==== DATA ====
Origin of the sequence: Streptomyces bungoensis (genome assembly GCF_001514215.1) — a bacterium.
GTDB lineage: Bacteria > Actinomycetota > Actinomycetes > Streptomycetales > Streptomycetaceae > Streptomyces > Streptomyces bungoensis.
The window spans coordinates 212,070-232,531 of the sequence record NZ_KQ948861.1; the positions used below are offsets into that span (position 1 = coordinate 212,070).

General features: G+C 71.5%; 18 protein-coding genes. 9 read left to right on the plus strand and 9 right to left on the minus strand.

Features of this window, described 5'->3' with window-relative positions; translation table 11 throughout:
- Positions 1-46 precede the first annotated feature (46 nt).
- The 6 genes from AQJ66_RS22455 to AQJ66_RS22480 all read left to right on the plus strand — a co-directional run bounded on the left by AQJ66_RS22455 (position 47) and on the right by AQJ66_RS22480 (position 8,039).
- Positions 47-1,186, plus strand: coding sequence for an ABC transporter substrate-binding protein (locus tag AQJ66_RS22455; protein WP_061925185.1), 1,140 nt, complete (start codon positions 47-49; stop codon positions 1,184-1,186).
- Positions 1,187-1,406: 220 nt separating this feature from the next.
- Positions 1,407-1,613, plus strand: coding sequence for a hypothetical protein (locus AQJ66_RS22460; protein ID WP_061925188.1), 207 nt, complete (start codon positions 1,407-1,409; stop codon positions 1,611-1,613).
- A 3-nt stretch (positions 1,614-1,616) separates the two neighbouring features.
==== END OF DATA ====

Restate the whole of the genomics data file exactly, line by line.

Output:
Origin of the sequence: Streptomyces bungoensis (genome assembly GCF_001514215.1) — a bacterium.
GTDB lineage: Bacteria > Actinomycetota > Actinomycetes > Streptomycetales > Streptomycetaceae > Streptomyces > Streptomyces bungoensis.
The window spans coordinates 212,070-232,531 of the sequence record NZ_KQ948861.1; the positions used below are offsets into that span (position 1 = coordinate 212,070).

General features: G+C 71.5%; 18 protein-coding genes. 9 read left to right on the plus strand and 9 right to left on the minus strand.

Features of this window, described 5'->3' with window-relative positions; translation table 11 throughout:
- Positions 1-46 precede the first annotated feature (46 nt).
- The 6 genes from AQJ66_RS22455 to AQJ66_RS22480 all read left to right on the plus strand — a co-directional run bounded on the left by AQJ66_RS22455 (position 47) and on the right by AQJ66_RS22480 (position 8,039).
- Positions 47-1,186, plus strand: coding sequence for an ABC transporter substrate-binding protein (locus tag AQJ66_RS22455; protein WP_061925185.1), 1,140 nt, complete (start codon positions 47-49; stop codon positions 1,184-1,186).
- Positions 1,187-1,406: 220 nt separating this feature from the next.
- Positions 1,407-1,613, plus strand: coding sequence for a hypothetical protein (locus AQJ66_RS22460; protein ID WP_061925188.1), 207 nt, complete (start codon positions 1,407-1,409; stop codon positions 1,611-1,613).
- A 3-nt stretch (positions 1,614-1,616) separates the two neighbouring features.